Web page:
In the wake of the access crisis that rocked the VA health care
system in 2014, the VFW has worked to assist veterans affected by delays in
accessing VA care and compiled a series of reports evaluating the state of VA
health care and the implementation of important reforms created by the Veterans
Access, Choice and Accountability Act.
The VFW first issued a report entitled “Hurry Up and
Wait,” to evaluate the state of the VA health care system and
identify persistent challenges and potential solutions to ensure VA can deliver
quality and timely care to all veterans who have earned it. However the
VFW’s work did not end there. After reforms were implemented, the
VFW commissioned several surveys to gauge veterans’ experiences and evaluate
the law’s most significant reform, the Veterans Choice Program. The VFW
has analyzed input from more than 10,000 veterans regarding their satisfaction
and access to the new program, through which veterans waiting more than 30 days
for care or residing more than 40 miles from a VA medical facility are offered
an opportunity to receive care from private sector health care providers in their
communities. To read "Hurry Up and Wait," click here.
The VFW’s two Veterans Choice Program reports included specific
recommendations regarding participation, wait-time standard, geographic
eligibility, and non-VA care issues that needed to be addressed. Fortunately,
the program has also remained a top priority for VA and Congress, which have
addressed several issues that accompanied the program's roll-out. For example,
the concerns and advocacy of VFW members led VA to change the way it calculates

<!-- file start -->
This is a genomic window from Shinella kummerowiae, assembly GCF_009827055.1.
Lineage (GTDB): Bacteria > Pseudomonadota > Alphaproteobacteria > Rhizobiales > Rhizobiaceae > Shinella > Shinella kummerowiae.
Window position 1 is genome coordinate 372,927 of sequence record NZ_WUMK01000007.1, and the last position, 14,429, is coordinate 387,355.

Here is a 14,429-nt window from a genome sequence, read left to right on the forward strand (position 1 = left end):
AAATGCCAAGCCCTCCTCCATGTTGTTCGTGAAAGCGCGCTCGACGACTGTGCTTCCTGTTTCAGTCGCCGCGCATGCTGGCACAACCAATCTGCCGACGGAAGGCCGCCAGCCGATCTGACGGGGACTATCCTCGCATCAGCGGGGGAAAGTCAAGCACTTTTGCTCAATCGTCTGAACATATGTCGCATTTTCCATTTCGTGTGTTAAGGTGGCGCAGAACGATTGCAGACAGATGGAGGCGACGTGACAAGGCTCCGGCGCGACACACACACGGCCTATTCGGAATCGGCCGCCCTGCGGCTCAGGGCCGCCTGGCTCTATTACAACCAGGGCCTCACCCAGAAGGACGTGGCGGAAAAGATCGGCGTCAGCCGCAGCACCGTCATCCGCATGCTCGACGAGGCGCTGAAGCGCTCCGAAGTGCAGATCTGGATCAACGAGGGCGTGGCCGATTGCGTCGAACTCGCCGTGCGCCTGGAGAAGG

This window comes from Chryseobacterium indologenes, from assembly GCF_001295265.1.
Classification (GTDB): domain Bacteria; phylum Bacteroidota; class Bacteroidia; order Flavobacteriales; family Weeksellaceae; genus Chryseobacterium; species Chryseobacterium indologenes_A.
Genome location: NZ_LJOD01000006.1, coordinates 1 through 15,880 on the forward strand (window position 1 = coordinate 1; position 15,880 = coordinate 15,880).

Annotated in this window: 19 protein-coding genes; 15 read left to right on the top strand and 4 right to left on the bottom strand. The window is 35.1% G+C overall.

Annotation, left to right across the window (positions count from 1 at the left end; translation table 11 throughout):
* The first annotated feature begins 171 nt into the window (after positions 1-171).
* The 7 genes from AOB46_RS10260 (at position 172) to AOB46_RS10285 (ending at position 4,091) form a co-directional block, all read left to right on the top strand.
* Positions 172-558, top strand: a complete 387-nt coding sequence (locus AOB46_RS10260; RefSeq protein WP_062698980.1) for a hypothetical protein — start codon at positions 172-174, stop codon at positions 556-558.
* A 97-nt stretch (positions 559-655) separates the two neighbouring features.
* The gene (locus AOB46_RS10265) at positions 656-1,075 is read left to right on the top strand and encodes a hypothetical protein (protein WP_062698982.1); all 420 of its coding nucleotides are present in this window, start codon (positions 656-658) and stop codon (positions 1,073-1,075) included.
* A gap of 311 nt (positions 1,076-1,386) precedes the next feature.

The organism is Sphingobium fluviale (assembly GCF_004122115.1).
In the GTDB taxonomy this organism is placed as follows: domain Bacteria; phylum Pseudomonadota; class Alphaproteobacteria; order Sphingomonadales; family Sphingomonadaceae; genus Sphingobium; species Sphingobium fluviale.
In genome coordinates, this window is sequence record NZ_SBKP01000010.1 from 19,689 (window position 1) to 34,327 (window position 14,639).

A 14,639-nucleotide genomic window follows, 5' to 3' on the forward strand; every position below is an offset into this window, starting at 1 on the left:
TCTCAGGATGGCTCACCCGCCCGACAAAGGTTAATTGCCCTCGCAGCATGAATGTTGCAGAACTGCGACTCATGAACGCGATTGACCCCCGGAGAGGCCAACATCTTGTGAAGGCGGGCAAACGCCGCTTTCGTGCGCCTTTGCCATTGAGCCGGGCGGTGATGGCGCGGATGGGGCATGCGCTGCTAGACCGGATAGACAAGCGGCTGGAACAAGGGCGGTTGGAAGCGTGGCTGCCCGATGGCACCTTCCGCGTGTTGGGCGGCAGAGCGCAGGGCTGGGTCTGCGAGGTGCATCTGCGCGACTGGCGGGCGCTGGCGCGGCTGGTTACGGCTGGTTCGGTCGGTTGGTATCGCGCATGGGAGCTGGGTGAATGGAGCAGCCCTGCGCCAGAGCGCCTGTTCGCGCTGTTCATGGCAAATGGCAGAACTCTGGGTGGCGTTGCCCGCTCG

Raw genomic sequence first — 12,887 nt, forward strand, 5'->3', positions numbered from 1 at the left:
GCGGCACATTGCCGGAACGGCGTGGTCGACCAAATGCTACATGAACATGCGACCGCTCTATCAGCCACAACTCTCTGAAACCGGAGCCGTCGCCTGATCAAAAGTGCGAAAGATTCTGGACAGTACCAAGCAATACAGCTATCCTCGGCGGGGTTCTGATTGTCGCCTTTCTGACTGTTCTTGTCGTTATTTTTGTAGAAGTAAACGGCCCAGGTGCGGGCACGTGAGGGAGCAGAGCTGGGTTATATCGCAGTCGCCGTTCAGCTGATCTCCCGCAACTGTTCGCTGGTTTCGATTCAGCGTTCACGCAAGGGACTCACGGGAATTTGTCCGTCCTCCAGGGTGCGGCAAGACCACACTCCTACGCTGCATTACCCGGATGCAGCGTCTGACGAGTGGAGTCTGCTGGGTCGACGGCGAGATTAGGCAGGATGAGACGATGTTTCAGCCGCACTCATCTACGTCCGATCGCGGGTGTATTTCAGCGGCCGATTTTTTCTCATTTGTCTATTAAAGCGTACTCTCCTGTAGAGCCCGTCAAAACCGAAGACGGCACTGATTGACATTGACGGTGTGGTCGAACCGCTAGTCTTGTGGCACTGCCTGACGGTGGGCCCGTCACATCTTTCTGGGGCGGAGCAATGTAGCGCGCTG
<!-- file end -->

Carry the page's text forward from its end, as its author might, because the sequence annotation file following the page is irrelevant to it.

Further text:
geographic eligibility from “as the crow flies” distance to driving distance,
aligning it with VA beneficiary travel. To read the VFW's initial report on the Veterans Choice Program, click here. To read the VFW's second report on the Veterans Choice Program, click here.
As Congress debates the future of the VA health care system, the
VFW is committed to ensuring the public discourse regarding needed reforms is
based on the needs, preferences and expectations of the men and women it was
designed to serve – not political rhetoric. To that end, the VFW has published
a report entitled “Our Care,” to evaluate the veterans’ health care
landscape based on responses from a diverse cross-section of military veterans.
The report includes conclusions on veterans’ options, preferences and
expectations when seeking health care, which the VFW believes should serve as
the bases for changes to the VA health care system. To read "Our Care," click here.
Based on direct feedback from veterans, site visits to
VA medical facilities around the country, and historical expertise the VFW
along with its Independent Budget partners, DAV and PAV, developed a veterans
health care reform framework centered on veteran perspectives and focused on
the positives and negatives of the current VA health care delivery system. To
read "Independent Budget: A Framework for Veterans Health Care
Reform," click here.
On March 31, 2016, the VFW along with seven of
the major veterans organizations, sent the Commission on Care a letter
informing them that veterans want the VA health care system to be improved not
eroded or abolished and notifying them that the VFW would denounce their report
if it recommends privatizing the VA health care system. The Commission on Care
was charged by Congress to “examine veterans’ access to Department of Veterans
Affairs health care and to examine strategically how best to organize the
Veterans Health Administration (VHA), locate health resources, and deliver
health care to veterans during the next 20 years.” To read the Joint VSO Letter to the Commission on Care, click here.
VFW continues to offer direct intervention on behalf of veterans who are
experiencing problems accessing care. To report problems or concerns regarding
VA health care or benefits, click
here or call 1-800-VFW-1899 (1-800-839-1899).